A Day Without Women

Today is International Women's Day. For some, it is "A Day Without Women". Schools in Alexandria City, Virginia are closed because 300 teachers have requested leave. At least, parents have been given notice a day in advance. Still, it is difficult for parents who have no access to instant childcare. Elementary schools are indeed the best places to feel what happens when women do not go to work. Almost ninety percent of primary school teachers in the United States are female.  The same holds true for the Philippines. The teachers I had when I was in elementary school are all women. I would not be going to class then if we had "A Day Without Women".

Above copied from WJLA
The first teacher I had who was male was in high school. I had male instructors for two subjects: physical education and practical arts. Of course, the contrast was really striking when I entered college. Most of the teachers I had at the Ateneo de Manila University were male. The situation in the United States is similar, only about a third of tenured and tenure-track professors in PhD granting institutions are women.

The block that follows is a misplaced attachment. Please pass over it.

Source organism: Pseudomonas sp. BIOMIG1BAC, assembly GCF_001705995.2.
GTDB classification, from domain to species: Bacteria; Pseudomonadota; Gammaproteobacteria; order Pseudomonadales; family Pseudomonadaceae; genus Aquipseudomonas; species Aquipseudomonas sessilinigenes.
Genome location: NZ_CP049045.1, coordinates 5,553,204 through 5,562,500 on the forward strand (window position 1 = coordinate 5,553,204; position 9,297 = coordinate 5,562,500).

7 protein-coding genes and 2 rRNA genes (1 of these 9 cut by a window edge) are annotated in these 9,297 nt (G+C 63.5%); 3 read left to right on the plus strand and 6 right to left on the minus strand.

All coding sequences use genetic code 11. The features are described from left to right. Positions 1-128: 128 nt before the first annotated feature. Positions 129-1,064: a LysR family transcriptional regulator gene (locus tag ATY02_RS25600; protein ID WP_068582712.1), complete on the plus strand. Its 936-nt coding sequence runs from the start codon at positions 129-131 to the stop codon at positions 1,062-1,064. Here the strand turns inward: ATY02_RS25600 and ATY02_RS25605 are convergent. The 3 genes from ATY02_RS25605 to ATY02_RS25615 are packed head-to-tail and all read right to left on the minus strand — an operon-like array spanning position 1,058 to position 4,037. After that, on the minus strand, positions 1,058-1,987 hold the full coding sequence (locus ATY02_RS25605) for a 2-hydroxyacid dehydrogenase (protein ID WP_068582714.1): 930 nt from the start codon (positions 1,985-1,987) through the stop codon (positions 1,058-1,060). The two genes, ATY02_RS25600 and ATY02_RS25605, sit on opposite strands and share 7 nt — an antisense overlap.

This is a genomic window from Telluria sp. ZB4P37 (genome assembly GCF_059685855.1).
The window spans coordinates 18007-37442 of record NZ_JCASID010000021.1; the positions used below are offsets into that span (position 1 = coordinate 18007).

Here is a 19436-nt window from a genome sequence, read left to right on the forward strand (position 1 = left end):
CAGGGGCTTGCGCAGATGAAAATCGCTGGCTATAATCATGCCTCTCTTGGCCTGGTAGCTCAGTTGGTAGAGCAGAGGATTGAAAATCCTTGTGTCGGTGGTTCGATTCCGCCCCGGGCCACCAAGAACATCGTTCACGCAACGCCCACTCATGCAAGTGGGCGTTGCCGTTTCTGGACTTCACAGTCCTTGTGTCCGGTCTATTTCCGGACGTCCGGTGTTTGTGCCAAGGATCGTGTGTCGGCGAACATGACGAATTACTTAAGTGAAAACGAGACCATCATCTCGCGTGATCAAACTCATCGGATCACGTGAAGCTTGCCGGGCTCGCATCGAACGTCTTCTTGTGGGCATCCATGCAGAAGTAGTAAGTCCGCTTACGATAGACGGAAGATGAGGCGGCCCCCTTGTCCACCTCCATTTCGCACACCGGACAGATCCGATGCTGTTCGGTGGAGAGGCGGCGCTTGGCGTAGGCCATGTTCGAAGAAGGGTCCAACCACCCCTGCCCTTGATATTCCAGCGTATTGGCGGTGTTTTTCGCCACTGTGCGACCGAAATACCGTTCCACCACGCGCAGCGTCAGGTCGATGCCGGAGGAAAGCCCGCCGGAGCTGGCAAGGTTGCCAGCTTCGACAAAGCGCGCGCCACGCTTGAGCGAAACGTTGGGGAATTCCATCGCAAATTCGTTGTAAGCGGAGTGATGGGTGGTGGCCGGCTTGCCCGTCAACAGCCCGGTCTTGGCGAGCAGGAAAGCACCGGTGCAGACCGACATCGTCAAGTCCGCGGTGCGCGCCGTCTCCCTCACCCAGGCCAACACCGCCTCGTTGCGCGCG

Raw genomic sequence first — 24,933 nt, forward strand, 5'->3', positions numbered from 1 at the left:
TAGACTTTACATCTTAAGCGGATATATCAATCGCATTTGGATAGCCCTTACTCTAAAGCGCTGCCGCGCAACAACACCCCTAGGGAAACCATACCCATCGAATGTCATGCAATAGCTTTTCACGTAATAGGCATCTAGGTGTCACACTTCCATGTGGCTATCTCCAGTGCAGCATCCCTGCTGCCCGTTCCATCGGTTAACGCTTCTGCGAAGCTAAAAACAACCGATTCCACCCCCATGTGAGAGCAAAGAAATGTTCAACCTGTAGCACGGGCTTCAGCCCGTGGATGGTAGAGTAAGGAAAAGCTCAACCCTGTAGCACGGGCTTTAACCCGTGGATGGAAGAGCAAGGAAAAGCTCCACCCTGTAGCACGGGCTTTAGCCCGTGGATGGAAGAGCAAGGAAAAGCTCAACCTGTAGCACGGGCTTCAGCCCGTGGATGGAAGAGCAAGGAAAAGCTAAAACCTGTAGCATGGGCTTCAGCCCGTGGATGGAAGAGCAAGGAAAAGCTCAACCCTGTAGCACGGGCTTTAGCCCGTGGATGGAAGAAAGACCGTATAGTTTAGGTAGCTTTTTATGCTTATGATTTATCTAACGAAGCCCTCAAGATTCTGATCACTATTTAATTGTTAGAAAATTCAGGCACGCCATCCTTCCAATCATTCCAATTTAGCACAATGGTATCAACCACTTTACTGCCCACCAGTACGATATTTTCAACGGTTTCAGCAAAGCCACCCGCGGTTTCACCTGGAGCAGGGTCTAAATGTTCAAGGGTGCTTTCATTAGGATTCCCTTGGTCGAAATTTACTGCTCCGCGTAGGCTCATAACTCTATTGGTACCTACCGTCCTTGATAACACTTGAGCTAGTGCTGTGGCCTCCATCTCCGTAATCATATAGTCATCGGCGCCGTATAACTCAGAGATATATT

Primary school teachers obviously are as important as university professors. After all, they are the ones that really prepare us for higher education. Nonetheless, women have been at the frontiers of human knowledge and have been influential leaders in this world. On this day, it is indeed timely for the website of the Nobel Prize to assemble the video below. These women have changed the world like the primary school teachers who have helped us grow.